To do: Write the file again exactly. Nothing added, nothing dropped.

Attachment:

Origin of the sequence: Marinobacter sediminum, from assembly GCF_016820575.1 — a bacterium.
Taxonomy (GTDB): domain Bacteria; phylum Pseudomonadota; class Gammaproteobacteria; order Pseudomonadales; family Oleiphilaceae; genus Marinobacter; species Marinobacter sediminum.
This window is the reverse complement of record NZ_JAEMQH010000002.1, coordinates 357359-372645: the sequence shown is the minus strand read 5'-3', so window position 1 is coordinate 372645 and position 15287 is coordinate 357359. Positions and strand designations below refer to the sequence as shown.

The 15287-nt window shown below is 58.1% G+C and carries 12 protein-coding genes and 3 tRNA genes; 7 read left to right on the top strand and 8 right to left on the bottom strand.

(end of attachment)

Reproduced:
Origin of the sequence: Marinobacter sediminum, from assembly GCF_016820575.1 — a bacterium.
Taxonomy (GTDB): domain Bacteria; phylum Pseudomonadota; class Gammaproteobacteria; order Pseudomonadales; family Oleiphilaceae; genus Marinobacter; species Marinobacter sediminum.
This window is the reverse complement of record NZ_JAEMQH010000002.1, coordinates 357359-372645: the sequence shown is the minus strand read 5'-3', so window position 1 is coordinate 372645 and position 15287 is coordinate 357359. Positions and strand designations below refer to the sequence as shown.

The 15287-nt window shown below is 58.1% G+C and carries 12 protein-coding genes and 3 tRNA genes; 7 read left to right on the top strand and 8 right to left on the bottom strand.